Therefore, one wonders whether the end of Ramadhan symbolises the end of our Ibadah?
Marhaba Life and Style has over the years observed with utter dismay that actually lessons learnt in Ramadhan are thrown out of the window on the eve of Idd-ul-Fitr festivities being announced.
The once submissive MuslimS has now backslide to their former ways.
In our previous issues of Marhaba Life and Style touching on Idd festivities, we actually highlighted how the gains made during the month of Ramadhan are washed away in the name of celebrating Idd-ul-Fitr. Truly, the devil has been set free!
However, the most disheartening observation is the desertion of mosques at the end of Ramadhan.
It is a phenomena hard to explain given that Muslims witness mosques being filled to capacity with safs (prayer rows) stretching all the way to car park yards and lawns.
Actually, Muslims begin deserting mosques during the home stretch of the holy month and backslide to routine of praying only Friday/Idd prayers or in worst case scenario, the next Ramadhan.
According to Husna Adan, the holy Qu’ran is the next casualty as it is sidelined-probably be read come the next Ramadhan.
Ali Kamau shares that what we are witnessing is the confusion of worshipping the month of Ramadhan and not Allah (SWT).
“For this kind of Muslims, they seem to worship and revere the month more than Allah. Its as if Allah exists only during the month of Ramadhan.”
Omar Musa also wonders why many refrain from fasting the six sunnah days of the month of Shawwal. “The six day sunnah fast of the month of Shawwal which if fasted successfully would be as if we fasted a whole year,” he says.
Meaning that the 30 days of Ramadhan is deemed as similar to having fasted 300 days and when 6 days are added; it would be as if a Muslim fasted 360 days.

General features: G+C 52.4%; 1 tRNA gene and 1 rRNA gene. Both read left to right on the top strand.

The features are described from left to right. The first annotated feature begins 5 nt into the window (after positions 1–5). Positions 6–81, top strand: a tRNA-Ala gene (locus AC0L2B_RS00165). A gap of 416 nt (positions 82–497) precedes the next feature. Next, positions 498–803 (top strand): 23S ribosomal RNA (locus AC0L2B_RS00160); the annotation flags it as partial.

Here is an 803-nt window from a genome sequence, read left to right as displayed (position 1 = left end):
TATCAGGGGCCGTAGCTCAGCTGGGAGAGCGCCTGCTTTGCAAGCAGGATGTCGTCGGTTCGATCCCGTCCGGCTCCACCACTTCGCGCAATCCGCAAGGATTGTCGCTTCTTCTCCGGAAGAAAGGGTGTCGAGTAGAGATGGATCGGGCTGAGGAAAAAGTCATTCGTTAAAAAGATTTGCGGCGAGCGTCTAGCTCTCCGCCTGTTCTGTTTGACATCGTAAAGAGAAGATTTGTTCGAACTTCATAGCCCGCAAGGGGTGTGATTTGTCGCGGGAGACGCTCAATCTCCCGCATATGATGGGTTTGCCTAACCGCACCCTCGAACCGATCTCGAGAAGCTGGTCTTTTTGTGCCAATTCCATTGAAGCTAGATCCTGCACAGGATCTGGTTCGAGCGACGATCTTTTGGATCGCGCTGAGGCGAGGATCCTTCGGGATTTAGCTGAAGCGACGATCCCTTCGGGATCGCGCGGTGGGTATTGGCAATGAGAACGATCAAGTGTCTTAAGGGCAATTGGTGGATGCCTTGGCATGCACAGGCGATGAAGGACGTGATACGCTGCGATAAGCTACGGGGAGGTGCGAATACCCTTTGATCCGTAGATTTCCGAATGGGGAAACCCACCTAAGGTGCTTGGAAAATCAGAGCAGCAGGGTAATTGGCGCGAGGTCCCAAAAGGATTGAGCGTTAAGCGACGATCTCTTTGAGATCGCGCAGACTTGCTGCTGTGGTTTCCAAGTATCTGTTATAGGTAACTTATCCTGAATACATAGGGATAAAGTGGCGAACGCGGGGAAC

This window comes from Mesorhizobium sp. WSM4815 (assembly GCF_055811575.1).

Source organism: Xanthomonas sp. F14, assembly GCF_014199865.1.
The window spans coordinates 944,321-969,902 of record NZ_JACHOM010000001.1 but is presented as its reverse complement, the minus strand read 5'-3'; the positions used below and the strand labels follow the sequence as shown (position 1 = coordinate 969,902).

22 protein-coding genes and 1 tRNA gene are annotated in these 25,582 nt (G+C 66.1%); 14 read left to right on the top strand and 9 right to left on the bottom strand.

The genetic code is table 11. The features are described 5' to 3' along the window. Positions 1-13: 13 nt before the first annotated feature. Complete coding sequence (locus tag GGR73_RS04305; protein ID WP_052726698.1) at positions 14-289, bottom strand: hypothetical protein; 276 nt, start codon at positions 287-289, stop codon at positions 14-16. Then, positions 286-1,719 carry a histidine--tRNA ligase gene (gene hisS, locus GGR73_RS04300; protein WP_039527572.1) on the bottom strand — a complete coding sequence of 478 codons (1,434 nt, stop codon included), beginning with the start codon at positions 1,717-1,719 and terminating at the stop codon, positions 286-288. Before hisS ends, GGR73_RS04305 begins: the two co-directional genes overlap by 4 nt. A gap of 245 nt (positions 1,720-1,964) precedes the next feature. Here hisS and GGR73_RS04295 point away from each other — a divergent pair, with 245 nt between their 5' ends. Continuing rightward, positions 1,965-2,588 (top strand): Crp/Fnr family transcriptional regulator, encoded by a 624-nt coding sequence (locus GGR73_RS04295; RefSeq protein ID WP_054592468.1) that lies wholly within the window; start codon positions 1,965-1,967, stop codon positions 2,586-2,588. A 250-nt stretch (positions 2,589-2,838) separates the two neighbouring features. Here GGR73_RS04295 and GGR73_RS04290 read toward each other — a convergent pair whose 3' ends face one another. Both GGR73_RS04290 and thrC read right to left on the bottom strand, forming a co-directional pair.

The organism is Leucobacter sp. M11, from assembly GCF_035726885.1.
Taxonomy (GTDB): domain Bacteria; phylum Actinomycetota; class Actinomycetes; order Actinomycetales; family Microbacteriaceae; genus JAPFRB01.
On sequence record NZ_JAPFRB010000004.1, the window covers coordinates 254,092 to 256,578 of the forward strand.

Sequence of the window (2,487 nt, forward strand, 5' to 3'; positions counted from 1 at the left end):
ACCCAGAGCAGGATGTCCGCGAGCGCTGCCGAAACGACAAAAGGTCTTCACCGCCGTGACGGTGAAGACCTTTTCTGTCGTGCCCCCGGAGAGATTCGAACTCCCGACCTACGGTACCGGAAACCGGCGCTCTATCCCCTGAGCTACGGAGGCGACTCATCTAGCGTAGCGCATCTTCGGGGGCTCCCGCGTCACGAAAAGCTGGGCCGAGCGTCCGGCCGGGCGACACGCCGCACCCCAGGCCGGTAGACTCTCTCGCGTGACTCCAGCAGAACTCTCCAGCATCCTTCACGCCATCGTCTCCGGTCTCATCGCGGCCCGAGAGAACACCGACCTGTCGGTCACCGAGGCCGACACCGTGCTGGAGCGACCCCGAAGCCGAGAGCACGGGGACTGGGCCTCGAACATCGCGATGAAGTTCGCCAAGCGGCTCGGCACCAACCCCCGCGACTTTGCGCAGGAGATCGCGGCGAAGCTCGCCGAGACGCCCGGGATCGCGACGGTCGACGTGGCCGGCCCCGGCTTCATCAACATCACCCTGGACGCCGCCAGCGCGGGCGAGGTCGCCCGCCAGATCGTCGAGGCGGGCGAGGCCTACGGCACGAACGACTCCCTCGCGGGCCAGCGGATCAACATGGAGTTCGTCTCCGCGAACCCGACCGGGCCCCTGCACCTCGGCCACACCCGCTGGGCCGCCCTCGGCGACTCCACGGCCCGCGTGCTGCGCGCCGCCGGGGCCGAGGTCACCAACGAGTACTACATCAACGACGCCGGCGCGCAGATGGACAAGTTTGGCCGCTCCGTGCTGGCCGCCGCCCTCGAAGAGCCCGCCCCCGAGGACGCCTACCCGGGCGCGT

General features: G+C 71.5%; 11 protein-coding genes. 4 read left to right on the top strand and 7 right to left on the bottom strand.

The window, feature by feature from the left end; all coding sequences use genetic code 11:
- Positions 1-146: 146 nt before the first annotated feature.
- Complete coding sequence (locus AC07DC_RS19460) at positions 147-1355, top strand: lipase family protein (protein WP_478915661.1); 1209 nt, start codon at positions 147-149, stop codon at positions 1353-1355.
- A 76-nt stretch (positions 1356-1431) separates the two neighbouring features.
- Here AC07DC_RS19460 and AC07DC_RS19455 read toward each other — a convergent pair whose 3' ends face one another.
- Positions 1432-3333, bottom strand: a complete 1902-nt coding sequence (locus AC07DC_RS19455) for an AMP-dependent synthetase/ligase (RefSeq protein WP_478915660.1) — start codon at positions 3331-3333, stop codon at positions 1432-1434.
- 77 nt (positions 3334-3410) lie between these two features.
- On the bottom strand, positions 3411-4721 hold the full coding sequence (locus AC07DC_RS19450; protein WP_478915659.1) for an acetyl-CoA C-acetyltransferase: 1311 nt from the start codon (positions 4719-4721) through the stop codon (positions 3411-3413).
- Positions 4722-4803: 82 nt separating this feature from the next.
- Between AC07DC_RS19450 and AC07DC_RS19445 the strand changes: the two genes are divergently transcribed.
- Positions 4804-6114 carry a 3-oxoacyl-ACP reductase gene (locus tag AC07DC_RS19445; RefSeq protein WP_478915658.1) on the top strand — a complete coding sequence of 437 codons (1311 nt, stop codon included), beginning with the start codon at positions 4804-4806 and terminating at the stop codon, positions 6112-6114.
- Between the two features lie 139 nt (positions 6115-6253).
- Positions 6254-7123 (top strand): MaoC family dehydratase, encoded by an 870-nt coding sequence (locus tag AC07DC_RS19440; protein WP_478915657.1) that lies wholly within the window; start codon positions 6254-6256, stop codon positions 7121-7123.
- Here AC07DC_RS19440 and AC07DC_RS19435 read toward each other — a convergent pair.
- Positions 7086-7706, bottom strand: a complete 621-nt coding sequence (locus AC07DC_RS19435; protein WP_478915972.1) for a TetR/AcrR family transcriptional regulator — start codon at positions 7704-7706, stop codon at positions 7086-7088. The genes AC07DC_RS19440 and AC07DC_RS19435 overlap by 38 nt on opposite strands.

According to a sahih hadith from the Prophet (SAW). Abu Ayyub (may Allah be pleased with him) reported that the Messenger of Allah (SAW) said: “Whoever fasts Ramadhan and follows it with six days of Shawwal, it will be as if he fasted for a lifetime.” As narrated by Muslim, Abu Dawud, At-Tirmidhi, An-Nisa’i and Ibn Majah.
Omar recommends that this is best time for those who have unsettled Ramadhan arrears of previous fasting periods to settle their accounts. “Your body is still in the ‘fasting mode’ so take advantage of it.”
In his Khutbah (Friday sermon) during the last Friday of this Ramadhan 1439 A.H, Ustadh Suleiman Issa-the Assistant Imam at Adams Mosque in Nairobi says that after fasting there must be some change within us. “Your iman (faith) will be stirred and stop you from doing bad. If you proceed to do bad, then your fast in Ramadhan was in vain.”
“Anything good you do during fasting is for you alone and you shall find it before you upon resurrection. You are not doing it for anybody,” he says.
When Ustad Sharif Said Omar was giving a darsa (lecture) on Muslim FM Radio station Iqra FM 95.0 on the same, he noted that if Ramadhan was able to bring changes to your life, then each one of us has the will power to change for the better.